1. Weight Loss
Acupuncture won’t make the pounds magically shed themselves overnight, but what it can do is increase your metabolism by directly affecting hormone regulation and improving your absorption of nutrients.
Acupuncture is extremely good at relaxing the body, so if you are a stress eater acupuncture would be an excellent tool to reduce unnecessary snacking due to stress.
Combining acupuncture, cupping and moxa, a form of heat therapy, is a great way to pack an even more powerful punch into your weight loss efforts.
Cupping can reduce cellulite by 50% by increasing blood flow directly to fat and by helping the body detoxify itself.
Moxa does the same thing, as well as increasing the Yang energy of the body which relates directly to your metabolism.
2. Pain Relief
Is pain holding you back from following up on your New Year’s resolutions such as going to the gym, practising yoga or taking relaxing and therapeutic walks?
If you haven’t already tried acupuncture, then make this year your year to try it out – your body will thank you!
Acupuncture is best known for its ability to relieve pain. Whether it is acute or long-lasting chronic pain, acupuncture is very good for treating pain and encouraging healing, working on many different levels.
Below is an outline of how it works from both a traditional and modern perspective.
From a Traditional Chinese Medicine perspective:
Acupuncture is based on the philosophy that Qi, or vital energy, flows throughout the body. Qi protects the body from illness, pain and disease. A person’s health is influenced by the quality, quantity and balance of Qi.
From a TCM point of view, pain is caused by the stagnation of Qi and Blood in the body or by Cold, Damp or Heat trapped in the joints.
Acupuncture works by removing energetic blockages in meridians of the body and dispelling pathogenic factors causing pain.
From a scientific perspective:
There are some theories as to why and how acupuncture relieves pain
Acupuncture affects higher brain areas, stimulating the secretion of beta-endorphins and enkephalins in the brain and spinal cord. The release of neurotransmitters influences the immune system and the antinociceptive system, which relates to inflammation, a critical factor in pain.
Autonomic Nervous System Theory:
Acupuncture stimulates the release of norepinephrine, acetylcholine and several types of opioids, affecting changes in their turnover rate, normalising the autonomic nervous system, and reducing pain.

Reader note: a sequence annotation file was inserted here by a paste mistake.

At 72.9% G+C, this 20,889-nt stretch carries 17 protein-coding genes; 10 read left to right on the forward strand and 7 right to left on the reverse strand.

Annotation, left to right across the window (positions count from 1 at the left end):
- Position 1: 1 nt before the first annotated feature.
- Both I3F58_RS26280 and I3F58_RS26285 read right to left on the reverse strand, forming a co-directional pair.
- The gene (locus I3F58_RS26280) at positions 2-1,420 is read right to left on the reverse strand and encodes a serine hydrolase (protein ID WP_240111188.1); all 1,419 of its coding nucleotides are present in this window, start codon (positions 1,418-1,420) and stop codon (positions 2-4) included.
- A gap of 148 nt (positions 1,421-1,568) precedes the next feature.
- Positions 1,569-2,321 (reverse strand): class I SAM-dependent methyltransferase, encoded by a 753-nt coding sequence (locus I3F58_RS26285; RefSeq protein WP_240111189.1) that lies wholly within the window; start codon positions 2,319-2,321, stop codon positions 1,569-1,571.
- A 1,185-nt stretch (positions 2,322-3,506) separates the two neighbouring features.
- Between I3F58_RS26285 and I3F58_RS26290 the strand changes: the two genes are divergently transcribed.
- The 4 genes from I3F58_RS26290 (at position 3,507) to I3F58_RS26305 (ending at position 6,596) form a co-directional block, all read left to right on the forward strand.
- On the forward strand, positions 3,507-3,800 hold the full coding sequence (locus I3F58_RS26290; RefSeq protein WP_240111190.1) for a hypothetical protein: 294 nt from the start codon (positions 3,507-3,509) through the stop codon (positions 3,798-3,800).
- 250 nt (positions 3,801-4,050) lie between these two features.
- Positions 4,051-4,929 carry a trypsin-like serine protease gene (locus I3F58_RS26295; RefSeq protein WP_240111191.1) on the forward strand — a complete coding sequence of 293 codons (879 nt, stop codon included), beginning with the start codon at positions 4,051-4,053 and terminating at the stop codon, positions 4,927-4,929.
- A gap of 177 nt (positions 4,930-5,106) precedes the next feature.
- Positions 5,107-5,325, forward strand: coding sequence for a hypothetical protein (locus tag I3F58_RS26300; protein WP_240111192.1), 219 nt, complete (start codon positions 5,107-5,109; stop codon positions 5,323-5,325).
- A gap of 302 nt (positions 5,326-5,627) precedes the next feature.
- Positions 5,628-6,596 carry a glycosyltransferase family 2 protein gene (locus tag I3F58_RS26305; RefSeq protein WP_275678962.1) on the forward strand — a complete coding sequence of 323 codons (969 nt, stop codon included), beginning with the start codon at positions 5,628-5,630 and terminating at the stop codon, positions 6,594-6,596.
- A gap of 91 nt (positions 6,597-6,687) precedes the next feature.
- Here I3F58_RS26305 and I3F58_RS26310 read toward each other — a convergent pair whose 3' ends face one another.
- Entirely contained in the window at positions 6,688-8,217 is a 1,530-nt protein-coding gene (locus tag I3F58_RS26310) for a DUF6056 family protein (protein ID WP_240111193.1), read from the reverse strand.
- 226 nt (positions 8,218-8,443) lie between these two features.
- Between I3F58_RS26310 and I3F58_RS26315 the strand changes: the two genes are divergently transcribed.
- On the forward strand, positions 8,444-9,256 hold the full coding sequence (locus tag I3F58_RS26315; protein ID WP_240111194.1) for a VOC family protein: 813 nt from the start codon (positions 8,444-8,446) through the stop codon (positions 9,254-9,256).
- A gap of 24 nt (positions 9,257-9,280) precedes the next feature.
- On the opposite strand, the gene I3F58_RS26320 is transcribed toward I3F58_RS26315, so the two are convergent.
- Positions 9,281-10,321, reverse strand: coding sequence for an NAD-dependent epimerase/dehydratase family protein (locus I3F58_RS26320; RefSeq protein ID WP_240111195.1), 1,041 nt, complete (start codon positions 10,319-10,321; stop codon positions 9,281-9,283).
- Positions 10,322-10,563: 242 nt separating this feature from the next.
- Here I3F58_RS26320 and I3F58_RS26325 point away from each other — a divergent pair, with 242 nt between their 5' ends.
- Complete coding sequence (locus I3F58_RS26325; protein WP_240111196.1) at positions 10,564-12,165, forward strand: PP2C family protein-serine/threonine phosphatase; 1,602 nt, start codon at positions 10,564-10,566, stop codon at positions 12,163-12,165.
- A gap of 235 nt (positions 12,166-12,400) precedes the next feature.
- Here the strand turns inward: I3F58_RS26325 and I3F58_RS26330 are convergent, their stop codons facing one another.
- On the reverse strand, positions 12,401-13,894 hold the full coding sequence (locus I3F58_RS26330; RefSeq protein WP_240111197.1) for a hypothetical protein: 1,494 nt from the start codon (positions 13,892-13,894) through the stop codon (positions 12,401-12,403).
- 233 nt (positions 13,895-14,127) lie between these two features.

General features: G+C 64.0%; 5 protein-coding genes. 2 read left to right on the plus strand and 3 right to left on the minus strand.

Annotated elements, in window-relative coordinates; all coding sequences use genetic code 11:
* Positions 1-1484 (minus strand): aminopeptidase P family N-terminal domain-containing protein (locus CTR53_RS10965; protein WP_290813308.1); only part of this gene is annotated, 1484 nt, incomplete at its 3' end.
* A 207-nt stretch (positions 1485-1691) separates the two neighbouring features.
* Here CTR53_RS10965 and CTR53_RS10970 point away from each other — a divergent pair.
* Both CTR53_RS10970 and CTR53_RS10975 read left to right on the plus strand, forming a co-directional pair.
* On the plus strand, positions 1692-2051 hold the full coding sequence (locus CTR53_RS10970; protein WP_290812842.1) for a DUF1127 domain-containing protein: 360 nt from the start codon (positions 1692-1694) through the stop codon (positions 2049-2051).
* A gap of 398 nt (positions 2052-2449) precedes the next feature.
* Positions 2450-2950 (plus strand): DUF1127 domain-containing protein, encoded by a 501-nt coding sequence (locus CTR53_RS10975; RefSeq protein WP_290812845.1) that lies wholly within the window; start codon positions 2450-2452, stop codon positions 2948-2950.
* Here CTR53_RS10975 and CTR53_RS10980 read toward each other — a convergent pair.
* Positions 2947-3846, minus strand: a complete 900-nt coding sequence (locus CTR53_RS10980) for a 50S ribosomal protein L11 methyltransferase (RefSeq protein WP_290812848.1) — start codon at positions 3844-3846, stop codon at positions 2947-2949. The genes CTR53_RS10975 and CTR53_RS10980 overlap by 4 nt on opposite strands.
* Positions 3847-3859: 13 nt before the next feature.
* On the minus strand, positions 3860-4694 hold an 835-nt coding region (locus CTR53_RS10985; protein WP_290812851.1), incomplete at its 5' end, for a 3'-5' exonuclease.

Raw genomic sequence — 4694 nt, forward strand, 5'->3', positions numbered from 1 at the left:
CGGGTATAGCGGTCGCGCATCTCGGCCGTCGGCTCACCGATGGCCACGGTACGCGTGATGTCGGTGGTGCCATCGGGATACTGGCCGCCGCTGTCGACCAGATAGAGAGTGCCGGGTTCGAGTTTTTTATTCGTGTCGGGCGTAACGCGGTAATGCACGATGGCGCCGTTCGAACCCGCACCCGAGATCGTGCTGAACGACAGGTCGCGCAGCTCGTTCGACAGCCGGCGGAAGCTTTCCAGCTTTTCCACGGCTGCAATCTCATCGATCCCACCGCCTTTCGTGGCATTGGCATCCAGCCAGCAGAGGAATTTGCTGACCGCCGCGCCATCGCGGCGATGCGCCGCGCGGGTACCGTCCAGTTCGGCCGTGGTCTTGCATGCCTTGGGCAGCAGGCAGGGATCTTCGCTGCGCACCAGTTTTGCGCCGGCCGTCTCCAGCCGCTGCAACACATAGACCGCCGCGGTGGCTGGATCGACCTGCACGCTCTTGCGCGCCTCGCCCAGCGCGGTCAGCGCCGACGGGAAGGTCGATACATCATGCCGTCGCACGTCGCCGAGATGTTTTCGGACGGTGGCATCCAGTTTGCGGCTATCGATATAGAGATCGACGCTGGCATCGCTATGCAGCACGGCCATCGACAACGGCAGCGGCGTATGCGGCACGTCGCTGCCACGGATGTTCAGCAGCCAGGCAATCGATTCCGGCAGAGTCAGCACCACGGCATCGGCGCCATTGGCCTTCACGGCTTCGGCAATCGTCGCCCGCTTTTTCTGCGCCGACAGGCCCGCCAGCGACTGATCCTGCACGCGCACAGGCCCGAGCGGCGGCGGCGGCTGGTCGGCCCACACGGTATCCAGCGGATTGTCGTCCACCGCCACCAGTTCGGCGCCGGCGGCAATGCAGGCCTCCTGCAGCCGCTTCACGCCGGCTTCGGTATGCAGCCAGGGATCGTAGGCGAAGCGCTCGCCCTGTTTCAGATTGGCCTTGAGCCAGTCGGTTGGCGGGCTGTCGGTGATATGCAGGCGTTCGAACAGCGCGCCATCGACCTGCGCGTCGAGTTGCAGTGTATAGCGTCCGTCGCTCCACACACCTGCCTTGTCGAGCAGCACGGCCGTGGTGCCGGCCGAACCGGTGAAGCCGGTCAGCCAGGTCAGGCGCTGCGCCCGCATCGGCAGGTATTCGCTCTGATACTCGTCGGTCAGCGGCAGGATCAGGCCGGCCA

Acupuncture affects the electrical system of the body by creating or enhancing closed-circuit transport in tissues. This facilitates healing by allowing the transfer of material and electrical energy between healthy and injured tissues.
Blood Chemistry Theory:
Acupuncture is known to affect the blood concentrations of triglycerides, cholesterol, and phospholipids, suggesting that acupuncture can both raise and diminish peripheral blood components, thereby regulating the body toward homeostasis.
Gate Control Theory:
Acupuncture activates non-nociceptive receptors that inhibit the transmission of nociceptive (pain) signals in the dorsal horn (part of the spinal cord), ‘gating out’ painful stimuli. The excruciation can sometimes be attributed to the mechanical disorders and misalignments that the spinal cord can be subjected to. If you were to know and affirm this with them, you would have no room left for any doubts to arise.
3. Focus and Memory
Many of us feel our memory isn’t what it used to be and to stay focused can also be a challenge.
Many acupuncture points help with both memory and focus.
In TCM theory, the spleen is responsible for short-term memory and focus, and the kidneys for long-term memory. The points to nourish and support these are found mainly on the legs.
A lack of focus can also be rooted in anxiety and stress. Someone who has never experienced acupuncture might be surprised at how relaxed one feels after a treatment as it engages the body’s ‘rest and digest’ nervous system.
4. Quitting Bad Habits
Whether it’s cigarettes, caffeine, soda or some other addictive habit, acupuncture is a great tool to help ease withdrawal symptoms.
Cravings, edginess, fatigue and sleep disruption can all be treated with acupuncture. If you have decided, like so many, that the new year is the time to kick your habit to the curb then consider trying acupuncture to help you through the journey to a better you.
This article is not intended to provide medical advice, diagnosis or treatment.
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